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Al Ortolani Map

Al Ortolani
*Photo taken by Sherri Ortolani


Ghost Sign book cover

Cooking Chili On The Day Of The Dead Cover

Wren's House book cover

Finding the Edge

The Last Hippie of Camp 50


Al Ortolani


Al Ortolani was born in Huntington, New York and grew up in Pittsburg, Kansas.  He was educated at Pittsburg State University where he received his B.S. in Education, an M.A. in English and an Ed.S. in Higher Education.  He has taught secondary English in Baxter Springs, Pittsburg and Overland Park (Blue Valley) as well as an adjunct at Pittsburg State University.  He has worked as a house painter, chimney sweep, antique dealer, juvenile counselor, pony handler, canoeing instructor, gas station attendant and soda jerk.  Many of his poems have been inspired by his friends, family and students.  He once claimed to have cooked the best bowl of chili in the state of Kansas.  Al Ortolani is a co-editor of The Little Balkans Review.  He has performed with White Buffalo Poetry and Song in Kansas, Missouri, and Colorado.  His poetry has appeared in the Midwest Quarterly, the New York Quarterly, The Laurel Review, Wilderness, The Quarterly, Cottonwood Review, Coal City Review, The English Journal and many others.  His haiku have appeared in numerous journals on 4 continents.  He has published one chapbook, Slow Stirring Spoon, High/Coo Press and two collections of poetry from Woodley Press, The Last Hippie of Camp 50 and Finding the Edge. *

--- Bio provided by Al Ortolani

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Bibliography ( - housed in Thomas Fox Averill Kansas Studies Collection)  
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Writing Samples  

On a Brighter Note, the Christmas Lights Are Up

I climb the pea pitch roof
and tack a string of white lights
to the peak. In the surrounding air,
the night spreads from my fingertips

to the edge of the continent.
I am touched by the vast Atlantic,
an ocean of blue midnight
that washes my heart in waves

while the lights of shrimp boats
twinkle white on the sea.
I think Christ would smile,
balancing the rigging in bare feet,

his arms wide, spread in salt spray.
Tonight, we unwind large nets,
buoyed in the darkness of rooftops,
a string of lights, bright

as baskets of fish.

The Teacher Drifts into Daydream

The first dandelions have broken ground and wave their yellow crowns above the turning Bermuda.  I’ve brought my classes outdoors for a few minutes of writing.  Free writing I’ve called it.  I won’t worry about the product.  My attention wanders.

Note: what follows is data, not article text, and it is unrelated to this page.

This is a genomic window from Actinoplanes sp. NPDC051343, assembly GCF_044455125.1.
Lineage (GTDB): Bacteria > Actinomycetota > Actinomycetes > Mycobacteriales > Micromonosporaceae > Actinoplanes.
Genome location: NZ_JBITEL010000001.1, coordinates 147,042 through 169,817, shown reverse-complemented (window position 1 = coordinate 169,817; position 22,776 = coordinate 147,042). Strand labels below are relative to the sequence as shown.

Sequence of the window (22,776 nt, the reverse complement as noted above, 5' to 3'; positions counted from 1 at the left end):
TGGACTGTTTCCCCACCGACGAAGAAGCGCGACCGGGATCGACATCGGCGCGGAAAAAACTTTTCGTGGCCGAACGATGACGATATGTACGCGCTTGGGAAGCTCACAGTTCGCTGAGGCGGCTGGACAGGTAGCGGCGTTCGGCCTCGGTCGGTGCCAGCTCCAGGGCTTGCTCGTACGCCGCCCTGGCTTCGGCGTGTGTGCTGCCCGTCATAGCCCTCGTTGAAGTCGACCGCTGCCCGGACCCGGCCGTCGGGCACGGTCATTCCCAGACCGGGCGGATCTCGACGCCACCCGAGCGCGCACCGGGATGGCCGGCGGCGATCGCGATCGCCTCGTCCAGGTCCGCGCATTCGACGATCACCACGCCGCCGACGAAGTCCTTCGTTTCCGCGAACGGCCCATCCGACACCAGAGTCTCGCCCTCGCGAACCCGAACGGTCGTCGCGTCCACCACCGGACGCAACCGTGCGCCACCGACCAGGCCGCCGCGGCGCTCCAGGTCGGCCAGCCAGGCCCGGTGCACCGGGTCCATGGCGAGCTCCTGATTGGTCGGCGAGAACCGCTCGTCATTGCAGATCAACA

Drifting the canoe
                           in honeysuckle shade,
                                a hummingbird’s light

I looked up the word morose today in Webster’s and found that it has to do with tendencies towards gloom and melancholy.  The phrase spring fever reoccurs frequently in the hallways. A boy on the far bench folds his arm across his eyes and reclines in the sun.  He drifts with wind currents.

                        Abandoned fishing cabin,
                            Virginia creeper netting
                                  a row of catfish heads

By mid-period my head is so heavy that I can’t focus my eyes.  Conversations swirl and sputter as if fragmented by sudden whirlpools.  My canoe pushes away from shore.  The river is still and deep, bottled by a fallen ash.

                        The plop of paddle blade
                            dips ash leaf mold, whirlpools
                                  swirl away in the heat

Below the keel, schools of pebble colored shad dart upstream.  For no apparent reason, they all turn in unison towards a willow jungle.  I cannot help but wonder what signal was given.

                        Between watercress
                              the mountain spring
                                    flows out of darkness

My class has quieted.  They’ve folded notebooks behind their heads and are counting clouds, or face down, turned on stomachs, they gaze into the folds of dandelions, the creases of wild lettuce, the shadows of clover.  Somewhere a lawn mower drones.

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Al Ortolani's website

Kansas Poets website

The Last Hippie of Camp 50 on Woodley Press website

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